BY: SIMONE JENNIFER SMITH
I have to say Toronto, I am very proud to be an African Woman in September. The last few weeks have been motivating and engaging for me. I had made a video the other day about making small changes in my life; the more changes I make, the more I progress. I want to welcome you to A Better Tomorrow. If it is your first time, I hope you are able to learn from the column. Every other week, I am bringing focus on aspects of self, so that we can heal, one member of the community at a time. I was in the middle of a relationship series, but I have had to sidetrack due to the different aspects of my life which I find worthy of sharing with you.
The last two weekends, I have had the opportunity to engage with many powerful women. This week I want to share my experience with two women: one who is a school colleague of mine, and the other, a matriarch; a woman who continues to reinvent herself. These experiences are personal, and someone else’s experience with them may have been different; regardless, I am proud to know them both.
On Sunday, September 17th, 2017, I pulled up to Daniel’s Spectrum at 9:15 a.m. I was late, of course, but I noticed other women still coming in, so I didn’t feel all too bad. I pulled into the parking, checked my face, and adjusted my hair; “Alright Simone, let’s do this.” I have made it a habit of speaking power into myself before I enter a room full of people. As I walked in, my heart swelled with pride, I realized right away whose organization and event this was; it was one of my colleagues from Windsor, Dwania Peele. The Immigrant Women’s Small Business Expo is in its fifth year; Dwania’s organization celebrates the aspirations and achievements of all women. Her aim is to empower and enlighten women through workshops, seminars, and forums. These events advantage business-focused women, especially immigrant women who struggle in Canada’s labour market. I am proud because I remember her always being that advocate. In school, she was always smiling, warm and sincere in her approach with people of cultures, religions, and races. I say to you Dwania, keep doing what you are doing; you have a fan over here for life.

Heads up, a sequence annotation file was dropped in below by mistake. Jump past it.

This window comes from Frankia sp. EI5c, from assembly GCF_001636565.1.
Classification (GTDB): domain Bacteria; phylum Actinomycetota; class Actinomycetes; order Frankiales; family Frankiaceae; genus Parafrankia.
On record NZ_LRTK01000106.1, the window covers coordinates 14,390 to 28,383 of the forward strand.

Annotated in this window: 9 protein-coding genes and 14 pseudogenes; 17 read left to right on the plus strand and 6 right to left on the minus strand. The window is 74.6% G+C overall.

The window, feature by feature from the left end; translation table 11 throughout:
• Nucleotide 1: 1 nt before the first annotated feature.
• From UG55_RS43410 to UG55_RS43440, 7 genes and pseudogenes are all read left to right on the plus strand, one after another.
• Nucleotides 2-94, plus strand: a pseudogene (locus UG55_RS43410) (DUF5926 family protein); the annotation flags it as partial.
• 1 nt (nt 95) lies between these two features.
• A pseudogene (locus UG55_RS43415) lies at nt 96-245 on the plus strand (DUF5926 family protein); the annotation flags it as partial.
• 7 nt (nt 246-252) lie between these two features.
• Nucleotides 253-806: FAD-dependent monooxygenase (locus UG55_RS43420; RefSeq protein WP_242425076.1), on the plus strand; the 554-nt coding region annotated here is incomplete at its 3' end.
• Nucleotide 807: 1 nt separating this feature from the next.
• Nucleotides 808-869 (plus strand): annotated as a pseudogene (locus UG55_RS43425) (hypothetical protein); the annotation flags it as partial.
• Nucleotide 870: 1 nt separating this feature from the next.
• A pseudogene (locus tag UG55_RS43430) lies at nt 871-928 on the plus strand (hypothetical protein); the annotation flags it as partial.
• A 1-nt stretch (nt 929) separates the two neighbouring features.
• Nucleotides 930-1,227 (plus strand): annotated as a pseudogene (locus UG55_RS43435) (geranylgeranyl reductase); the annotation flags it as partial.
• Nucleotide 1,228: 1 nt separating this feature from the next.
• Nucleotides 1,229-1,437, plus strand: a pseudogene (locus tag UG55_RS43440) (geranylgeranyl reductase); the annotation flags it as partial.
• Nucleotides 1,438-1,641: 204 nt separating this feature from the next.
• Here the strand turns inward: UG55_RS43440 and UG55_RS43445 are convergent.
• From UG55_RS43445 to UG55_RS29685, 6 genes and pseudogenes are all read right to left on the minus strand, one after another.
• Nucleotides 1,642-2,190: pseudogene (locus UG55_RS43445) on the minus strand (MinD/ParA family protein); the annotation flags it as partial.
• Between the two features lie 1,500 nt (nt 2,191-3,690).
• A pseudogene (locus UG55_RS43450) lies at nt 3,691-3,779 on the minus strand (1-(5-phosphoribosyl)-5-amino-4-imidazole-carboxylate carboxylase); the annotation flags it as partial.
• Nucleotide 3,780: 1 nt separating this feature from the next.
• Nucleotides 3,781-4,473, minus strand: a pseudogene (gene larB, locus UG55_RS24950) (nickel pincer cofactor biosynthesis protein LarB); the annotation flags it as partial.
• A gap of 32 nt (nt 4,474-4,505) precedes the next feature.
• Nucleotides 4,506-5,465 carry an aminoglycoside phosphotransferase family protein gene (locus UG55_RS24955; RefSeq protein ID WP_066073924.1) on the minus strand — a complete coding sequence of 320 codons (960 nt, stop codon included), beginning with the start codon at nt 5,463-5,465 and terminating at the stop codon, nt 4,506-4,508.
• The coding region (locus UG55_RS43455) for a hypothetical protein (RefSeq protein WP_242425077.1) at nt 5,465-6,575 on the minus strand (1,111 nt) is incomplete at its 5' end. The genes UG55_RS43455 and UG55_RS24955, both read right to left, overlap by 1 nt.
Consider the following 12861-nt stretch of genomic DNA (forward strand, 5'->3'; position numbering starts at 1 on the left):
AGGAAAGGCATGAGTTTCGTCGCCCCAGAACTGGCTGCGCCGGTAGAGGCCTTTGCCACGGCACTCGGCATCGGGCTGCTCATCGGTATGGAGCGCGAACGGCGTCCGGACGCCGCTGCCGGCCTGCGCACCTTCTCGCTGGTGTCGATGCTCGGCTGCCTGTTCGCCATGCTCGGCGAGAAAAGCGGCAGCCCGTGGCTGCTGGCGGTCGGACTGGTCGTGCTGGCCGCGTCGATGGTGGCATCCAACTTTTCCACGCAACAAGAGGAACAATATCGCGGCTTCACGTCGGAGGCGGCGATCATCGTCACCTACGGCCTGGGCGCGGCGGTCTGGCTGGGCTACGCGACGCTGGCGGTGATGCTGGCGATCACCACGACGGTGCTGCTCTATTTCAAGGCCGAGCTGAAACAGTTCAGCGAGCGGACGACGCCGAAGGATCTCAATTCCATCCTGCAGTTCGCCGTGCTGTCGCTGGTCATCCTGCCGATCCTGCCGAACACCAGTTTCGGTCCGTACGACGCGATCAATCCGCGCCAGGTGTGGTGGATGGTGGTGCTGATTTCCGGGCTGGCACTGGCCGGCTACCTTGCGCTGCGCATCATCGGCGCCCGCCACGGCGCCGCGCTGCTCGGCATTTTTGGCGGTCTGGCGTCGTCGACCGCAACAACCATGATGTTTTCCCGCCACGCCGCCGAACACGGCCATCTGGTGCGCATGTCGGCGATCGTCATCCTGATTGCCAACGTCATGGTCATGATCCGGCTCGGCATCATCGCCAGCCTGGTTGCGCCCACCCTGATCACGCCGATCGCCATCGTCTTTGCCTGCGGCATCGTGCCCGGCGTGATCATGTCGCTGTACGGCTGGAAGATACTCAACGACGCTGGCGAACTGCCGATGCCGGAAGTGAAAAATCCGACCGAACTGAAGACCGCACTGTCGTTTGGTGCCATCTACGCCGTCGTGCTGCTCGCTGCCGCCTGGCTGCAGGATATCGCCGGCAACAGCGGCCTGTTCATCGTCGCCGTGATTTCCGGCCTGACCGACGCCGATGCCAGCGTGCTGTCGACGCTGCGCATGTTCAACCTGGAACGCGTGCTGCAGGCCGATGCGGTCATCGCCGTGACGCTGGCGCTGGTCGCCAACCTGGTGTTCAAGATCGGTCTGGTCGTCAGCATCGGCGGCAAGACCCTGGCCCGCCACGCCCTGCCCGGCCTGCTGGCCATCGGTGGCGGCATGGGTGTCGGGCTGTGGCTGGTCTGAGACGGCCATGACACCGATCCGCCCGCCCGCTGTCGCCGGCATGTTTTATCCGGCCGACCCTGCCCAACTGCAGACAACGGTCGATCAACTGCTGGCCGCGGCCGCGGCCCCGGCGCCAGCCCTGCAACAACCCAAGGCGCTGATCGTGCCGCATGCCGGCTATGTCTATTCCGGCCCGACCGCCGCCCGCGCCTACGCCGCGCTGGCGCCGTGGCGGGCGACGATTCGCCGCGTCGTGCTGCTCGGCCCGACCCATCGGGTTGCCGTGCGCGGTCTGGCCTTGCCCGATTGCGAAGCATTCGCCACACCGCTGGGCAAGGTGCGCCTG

On Saturday, September 23rd, 2017, I won’t lie, I just wanted to go home and sleep. It had been a long week; I had been fighting the flu, and my partner was starting to come down with one. We had just finished our last class, and we sat there wheezing and coughing. “Alright, two more events to go and then we can sleep.” My partner laughed; he is very easy going, so he just gave me a hug and said. “Let’s do this!”
We arrived at the Ujima House at around 6:00 pm. When we walked in, the group was sitting in a circle and introducing themselves one by one. It was African Women’s Day, and the hostess, Thandie Chimurenga looked stunning in a black and white jumper, with these huge black and white artsy earrings. As a fashionista, I loved that she had come out to the event looking beautifully fierce, and powerful. Pan African Women’s Day is a day that is set aside to highlight the achievements of African Women in the past and in the present. It was a very spiritual event including the dumping of negative energy and refilling of that energy in a purer and more positive form. To my pleasure, the great Mutabaruka joined us and recited one of his great poems. His presence was felt and I was truly captured by the spirituality of the event.
I am happy that I am able to share these experiences with you; our community has produced greatness, and I am ecstatic that I am a part of it all.